DevOps or ‘DevOops’: Three Tips for Successful DevOps | eWEEK

Throughout my career as an IT consultant, working with various platforms and technologies, I came across a host of terms that were suggested to me to explain how your company approaches modern software development. Terms such as Agile, DevOps, SAFe, among others.

They all come with a passionate group of advocates ready to fight for the term in the face of any skepticism. Personally, I am neither for nor against any of these terms. If something works for an organization, great. In trying to achieve the same success, many companies fall into the trap of an over-the-top solution as a new template or mold that everyone must fit into if they are to be successful.

The important thing for businesses to keep in mind is that DevOps is not a one-size-fits-all solution. The impression I get is that if a trendsetter like Google, Facebook or Microsoft decides to do something, then everyone should do it.

Add to this the added pressure of taking yourself too seriously, getting a little draconian, and it’s like a new lure thrown into the fishing pond for people like me who are generally full of cynicism after so many IT projects behind. them.

Why “DevOops?”

When I ask companies where they are in their maturity around DevOps, the answer I usually get is “we’re on a path to that.” The same can be said for companies when it comes to ongoing performance testing, which generally means that the company is doing something, but they haven’t figured it out yet.

This brings me to why I have now considered most of the current DevOps initiatives as “DevOps”, that is, a misguided attempt at DevOps. Most business leaders and companies are constantly looking for the latest developments, trends, or buzzwords to accelerate innovation, save time and money, and take on competitors. In recent years, DevOps has been one of the biggest buzzwords for companies around the world.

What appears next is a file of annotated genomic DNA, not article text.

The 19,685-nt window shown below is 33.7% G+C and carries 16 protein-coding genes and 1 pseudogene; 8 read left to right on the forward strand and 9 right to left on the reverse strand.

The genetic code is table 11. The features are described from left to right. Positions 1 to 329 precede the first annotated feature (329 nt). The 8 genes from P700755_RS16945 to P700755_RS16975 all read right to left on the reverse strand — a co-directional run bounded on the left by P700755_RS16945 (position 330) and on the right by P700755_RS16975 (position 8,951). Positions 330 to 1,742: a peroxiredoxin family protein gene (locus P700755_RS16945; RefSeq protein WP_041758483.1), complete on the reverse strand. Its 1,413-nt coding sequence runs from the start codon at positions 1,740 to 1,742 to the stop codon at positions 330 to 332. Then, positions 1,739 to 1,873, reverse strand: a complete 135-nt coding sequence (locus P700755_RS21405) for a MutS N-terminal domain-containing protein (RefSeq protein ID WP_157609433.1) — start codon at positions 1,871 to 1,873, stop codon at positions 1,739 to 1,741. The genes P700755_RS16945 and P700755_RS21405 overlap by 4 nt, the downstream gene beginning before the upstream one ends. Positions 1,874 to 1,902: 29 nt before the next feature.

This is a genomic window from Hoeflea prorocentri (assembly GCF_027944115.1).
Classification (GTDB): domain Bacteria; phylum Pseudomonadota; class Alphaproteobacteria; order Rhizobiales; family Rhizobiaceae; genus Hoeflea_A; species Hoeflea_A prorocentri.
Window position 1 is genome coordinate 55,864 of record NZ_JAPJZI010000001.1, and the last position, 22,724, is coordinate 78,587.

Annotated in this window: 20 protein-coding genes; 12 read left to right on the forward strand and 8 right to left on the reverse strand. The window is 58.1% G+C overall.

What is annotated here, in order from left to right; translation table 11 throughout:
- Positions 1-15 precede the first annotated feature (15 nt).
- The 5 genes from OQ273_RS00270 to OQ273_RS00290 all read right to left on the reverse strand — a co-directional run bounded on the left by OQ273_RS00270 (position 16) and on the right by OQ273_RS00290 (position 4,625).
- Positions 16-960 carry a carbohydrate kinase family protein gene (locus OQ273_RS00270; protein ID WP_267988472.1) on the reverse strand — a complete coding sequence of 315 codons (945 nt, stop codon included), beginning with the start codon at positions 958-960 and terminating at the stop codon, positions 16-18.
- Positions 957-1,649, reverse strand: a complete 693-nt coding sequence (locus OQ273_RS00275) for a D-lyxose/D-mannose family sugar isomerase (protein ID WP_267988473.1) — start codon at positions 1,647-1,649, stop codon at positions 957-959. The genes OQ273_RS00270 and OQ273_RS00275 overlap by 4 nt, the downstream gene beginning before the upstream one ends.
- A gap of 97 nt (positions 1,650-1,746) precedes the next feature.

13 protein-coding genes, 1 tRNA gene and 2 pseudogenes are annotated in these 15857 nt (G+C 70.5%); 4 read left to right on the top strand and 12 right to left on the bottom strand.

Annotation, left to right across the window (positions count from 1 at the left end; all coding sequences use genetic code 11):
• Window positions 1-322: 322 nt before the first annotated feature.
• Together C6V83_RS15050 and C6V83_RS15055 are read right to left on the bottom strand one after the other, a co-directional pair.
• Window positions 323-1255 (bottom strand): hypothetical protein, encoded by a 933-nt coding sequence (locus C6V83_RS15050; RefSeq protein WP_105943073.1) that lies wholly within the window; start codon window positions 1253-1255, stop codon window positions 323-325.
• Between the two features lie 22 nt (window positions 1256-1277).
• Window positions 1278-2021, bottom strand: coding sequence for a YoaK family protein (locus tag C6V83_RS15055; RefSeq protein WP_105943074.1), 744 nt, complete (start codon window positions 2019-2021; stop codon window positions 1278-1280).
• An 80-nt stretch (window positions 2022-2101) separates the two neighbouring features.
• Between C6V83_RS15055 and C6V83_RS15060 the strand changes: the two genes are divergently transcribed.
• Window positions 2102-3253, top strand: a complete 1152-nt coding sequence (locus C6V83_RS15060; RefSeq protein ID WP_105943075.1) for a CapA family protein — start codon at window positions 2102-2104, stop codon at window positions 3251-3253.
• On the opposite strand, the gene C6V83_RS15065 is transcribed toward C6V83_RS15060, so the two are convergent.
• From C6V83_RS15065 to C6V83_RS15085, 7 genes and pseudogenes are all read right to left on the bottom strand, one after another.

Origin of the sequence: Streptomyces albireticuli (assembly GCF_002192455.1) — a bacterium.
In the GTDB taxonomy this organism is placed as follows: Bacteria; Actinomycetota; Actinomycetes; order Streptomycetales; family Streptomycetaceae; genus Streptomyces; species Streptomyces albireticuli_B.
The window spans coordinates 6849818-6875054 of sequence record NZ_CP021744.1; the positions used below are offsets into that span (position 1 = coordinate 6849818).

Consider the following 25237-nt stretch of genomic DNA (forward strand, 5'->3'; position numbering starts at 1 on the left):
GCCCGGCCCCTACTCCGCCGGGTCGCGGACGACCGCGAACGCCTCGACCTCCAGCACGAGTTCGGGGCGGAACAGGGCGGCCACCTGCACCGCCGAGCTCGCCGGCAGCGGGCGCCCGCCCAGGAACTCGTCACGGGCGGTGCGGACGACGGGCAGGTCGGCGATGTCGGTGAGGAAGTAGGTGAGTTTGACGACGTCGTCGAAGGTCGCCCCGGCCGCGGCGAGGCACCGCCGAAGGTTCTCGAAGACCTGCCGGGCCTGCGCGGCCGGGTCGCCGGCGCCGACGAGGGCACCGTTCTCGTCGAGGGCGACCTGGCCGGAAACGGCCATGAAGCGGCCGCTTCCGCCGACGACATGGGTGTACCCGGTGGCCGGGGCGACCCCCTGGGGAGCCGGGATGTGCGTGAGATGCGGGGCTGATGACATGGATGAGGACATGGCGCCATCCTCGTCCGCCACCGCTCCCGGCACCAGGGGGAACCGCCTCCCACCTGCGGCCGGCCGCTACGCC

Ultimately, one of the most important factors in companies implementing an Agile or DevOps model is FOMO (fear of missing out). As such, companies try to adopt DevOps practices for the sake of being relevant.

This ends up causing more problems in the software development process compared to its older traditional approach. This is not to say that your traditional model is the way of the future for your company. You need to make sure you are ready for this type of model.

Imitation is the sincerest form of flattery … or is it?

When companies imitate their competitors, they try to keep up with their competitors and remain relevant. Many times they do this without sitting down to determine the best way to implement a DevOps model. for them – or if they even need DevOps practices in the first place. If your main goal is to add speed just for speed, that’s a recipe for disaster (or in this case, product development problems).

When it comes to performance testing, choosing speed over performance doesn’t solve the problem. Companies often ask me how to put each API test or end-to-end performance test in a CI pipeline to collect time metrics, and they want to do it as quickly as possible.